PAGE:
9 In later work I will report the results of comparisons of the diffusion patterns of issues from different subject matter areas. Preliminary efforts at such comparisons, however, have not revealed significant variations. There does not seem to be much difference in the diffusion patterns of issues of different types.
10 For a discussion of this phenomenon see: Edelman, Murray, The Symbolic Uses of Politics (Urbana, 1964), chapters 2 and 9.
11 Lockard, Duane, Toward Equal Opportunity (New York, 1968), p. 23 .
12 The beginning point for the existence of each state was the date upon which it was officially organized as a territory. Using this system, Oklahoma is the last state to come into being, having been organized in 1890. If a program began its diffusion before a state came into existence, that issue was not included in figuring the innovation score for the state.
13 Alaska and Hawaii were omitted from the analysis because data for their years of adoption were often missing.
14 Rogers, Everett M., Diffusion of Innovations (New York, 1962), pp. 40, 285–292 . Also see: Eisenstadt, S. N., The Political Systems of Empires (New York, 1963), p. 27, 33–112 .
15 For a discussion of “slack” resources and innovation see: Cyert, Richard M. and March, James G., A Behavioral Theory of the Firm (Englewood Cliffs, NJ., 1963), pp. 278–279 .
16 Rogers, op. cit., Mohr, op. cit.; and also: Mansfield, Edwin, “The Speed of Response of Firms to New Techniques,” Quarterly Journal of Economics (1963), 293–304 ; Hage, Jerald and Aiken, Michael, “Program Change and Organizational Properties: A Comparative Analysis,” American Journal of Sociology (1967), 516–517 ; and Hall, Richard J., Haas, S. Eugene, and Johnson, Norman J., “Organizational Size, Complexity and Formalization,” American Sociological Review (1967), 903–912 .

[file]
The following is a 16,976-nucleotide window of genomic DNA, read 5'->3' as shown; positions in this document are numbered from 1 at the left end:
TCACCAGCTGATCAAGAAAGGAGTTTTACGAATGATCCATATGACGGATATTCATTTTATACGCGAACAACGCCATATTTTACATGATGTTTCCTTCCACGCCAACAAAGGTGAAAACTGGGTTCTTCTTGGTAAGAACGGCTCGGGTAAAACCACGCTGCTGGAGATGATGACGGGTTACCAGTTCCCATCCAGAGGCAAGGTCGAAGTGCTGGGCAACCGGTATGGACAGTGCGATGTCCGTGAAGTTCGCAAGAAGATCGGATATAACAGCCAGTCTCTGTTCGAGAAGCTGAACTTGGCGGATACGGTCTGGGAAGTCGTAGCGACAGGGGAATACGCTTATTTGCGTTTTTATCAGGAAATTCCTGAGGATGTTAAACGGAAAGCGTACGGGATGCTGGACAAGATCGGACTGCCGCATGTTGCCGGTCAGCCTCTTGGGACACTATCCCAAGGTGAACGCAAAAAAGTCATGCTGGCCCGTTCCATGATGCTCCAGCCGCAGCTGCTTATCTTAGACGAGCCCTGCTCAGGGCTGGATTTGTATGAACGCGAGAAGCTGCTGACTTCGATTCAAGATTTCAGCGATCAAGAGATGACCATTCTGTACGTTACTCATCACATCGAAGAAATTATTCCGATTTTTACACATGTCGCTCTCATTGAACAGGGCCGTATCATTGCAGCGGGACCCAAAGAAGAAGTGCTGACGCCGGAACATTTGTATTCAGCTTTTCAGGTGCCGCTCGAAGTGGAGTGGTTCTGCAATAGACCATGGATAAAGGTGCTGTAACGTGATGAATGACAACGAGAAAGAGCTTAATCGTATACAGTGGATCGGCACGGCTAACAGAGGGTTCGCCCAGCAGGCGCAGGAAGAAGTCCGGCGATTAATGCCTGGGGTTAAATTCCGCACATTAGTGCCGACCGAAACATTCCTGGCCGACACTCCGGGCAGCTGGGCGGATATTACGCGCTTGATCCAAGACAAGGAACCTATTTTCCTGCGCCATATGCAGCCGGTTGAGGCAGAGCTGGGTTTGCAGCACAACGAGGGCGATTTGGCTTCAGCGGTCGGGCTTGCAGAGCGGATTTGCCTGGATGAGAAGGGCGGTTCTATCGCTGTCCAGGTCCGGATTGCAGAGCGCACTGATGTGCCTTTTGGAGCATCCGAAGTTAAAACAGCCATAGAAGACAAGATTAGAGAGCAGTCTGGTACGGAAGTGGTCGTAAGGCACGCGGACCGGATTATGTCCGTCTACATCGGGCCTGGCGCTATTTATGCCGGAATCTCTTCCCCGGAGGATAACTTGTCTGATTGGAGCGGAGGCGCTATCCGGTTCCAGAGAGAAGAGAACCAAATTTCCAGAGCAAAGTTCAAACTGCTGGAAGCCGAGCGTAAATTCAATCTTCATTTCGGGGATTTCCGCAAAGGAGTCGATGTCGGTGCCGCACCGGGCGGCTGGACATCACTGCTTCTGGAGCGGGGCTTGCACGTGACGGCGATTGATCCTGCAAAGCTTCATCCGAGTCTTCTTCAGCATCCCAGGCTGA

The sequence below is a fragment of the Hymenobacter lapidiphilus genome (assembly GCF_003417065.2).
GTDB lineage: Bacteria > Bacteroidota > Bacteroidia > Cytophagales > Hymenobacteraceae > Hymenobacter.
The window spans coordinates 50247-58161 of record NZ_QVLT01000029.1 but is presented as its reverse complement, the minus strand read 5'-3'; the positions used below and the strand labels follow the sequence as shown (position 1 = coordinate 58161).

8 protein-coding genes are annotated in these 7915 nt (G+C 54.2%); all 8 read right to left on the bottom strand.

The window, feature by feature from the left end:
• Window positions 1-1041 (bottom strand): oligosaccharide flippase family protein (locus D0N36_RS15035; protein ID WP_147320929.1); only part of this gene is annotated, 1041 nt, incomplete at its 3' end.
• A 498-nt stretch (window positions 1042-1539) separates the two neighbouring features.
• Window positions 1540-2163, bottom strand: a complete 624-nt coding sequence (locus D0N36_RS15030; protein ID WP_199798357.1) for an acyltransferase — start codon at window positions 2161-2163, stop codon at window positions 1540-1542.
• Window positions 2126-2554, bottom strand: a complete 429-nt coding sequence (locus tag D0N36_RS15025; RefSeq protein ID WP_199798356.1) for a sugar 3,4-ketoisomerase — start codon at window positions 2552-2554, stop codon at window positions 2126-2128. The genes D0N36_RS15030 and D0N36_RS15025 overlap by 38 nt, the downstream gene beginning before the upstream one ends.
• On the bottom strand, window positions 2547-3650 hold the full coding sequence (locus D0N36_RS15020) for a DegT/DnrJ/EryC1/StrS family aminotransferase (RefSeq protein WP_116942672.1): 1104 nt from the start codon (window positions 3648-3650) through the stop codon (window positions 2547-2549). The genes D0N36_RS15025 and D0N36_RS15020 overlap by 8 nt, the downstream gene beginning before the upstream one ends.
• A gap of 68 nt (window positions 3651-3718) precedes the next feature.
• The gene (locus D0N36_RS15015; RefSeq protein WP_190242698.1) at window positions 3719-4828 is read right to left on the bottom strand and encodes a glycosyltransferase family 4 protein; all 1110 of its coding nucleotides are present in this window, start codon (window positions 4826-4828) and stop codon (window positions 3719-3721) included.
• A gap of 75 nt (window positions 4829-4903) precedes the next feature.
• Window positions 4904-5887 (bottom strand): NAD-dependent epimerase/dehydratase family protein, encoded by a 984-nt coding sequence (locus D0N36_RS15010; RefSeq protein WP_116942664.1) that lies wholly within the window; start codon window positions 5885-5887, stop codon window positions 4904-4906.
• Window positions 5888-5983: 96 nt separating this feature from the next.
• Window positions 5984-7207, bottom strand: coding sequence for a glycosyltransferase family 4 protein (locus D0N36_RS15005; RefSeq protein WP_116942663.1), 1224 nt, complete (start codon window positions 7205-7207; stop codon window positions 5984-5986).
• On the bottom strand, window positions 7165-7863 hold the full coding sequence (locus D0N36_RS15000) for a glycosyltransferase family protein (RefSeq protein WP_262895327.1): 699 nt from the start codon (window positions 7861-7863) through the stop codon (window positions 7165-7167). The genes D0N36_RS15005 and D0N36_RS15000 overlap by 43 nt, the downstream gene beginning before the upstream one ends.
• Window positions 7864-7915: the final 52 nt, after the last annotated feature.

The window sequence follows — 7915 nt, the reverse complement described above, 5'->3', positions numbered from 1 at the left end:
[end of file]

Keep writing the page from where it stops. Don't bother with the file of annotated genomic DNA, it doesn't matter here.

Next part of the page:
17 Regional affects of this kind appear frequently in analyses of data from the American states. In many studies, especially those which involve measures of political participation or party competition, strong relationships appear which are actually only a result of the distinctive nature of the southern states. In order to insure that the correlations in this analysis were not merely a result of the social and political peculiarities of the South, the eleven states of the confederacy were removed from all distributions. Since the Southern states do not cluster at one extreme of the innovation scale, no great changes occurred in correlation coefficients based upon data from the thirty-nine states outside the South. Within the eleven Southern states, however, almost all the relationships were substantially reduced in size. Because only eleven states, are involved, this fact is difficult to interpret, but will be treated more fully in later work. For an example of this problem discussed in another context see: Wolfinger, Raymond and Field, John Osgood, “Political Ethos and the Structure of City Government,” this Review (1966), 306–326 . For a more extensive discussion of the methodological implications see the discussion of “interaction effects” in Forbes, Hugh Donald and Tufte, Edward R., “A Note of Caution in Causal Modelling,” this Review (1968), pp. 1261–1262 ; and the communication from Dennis D. Riley and Jack L. Walker, this Review (September, 1969), pp. 880–899.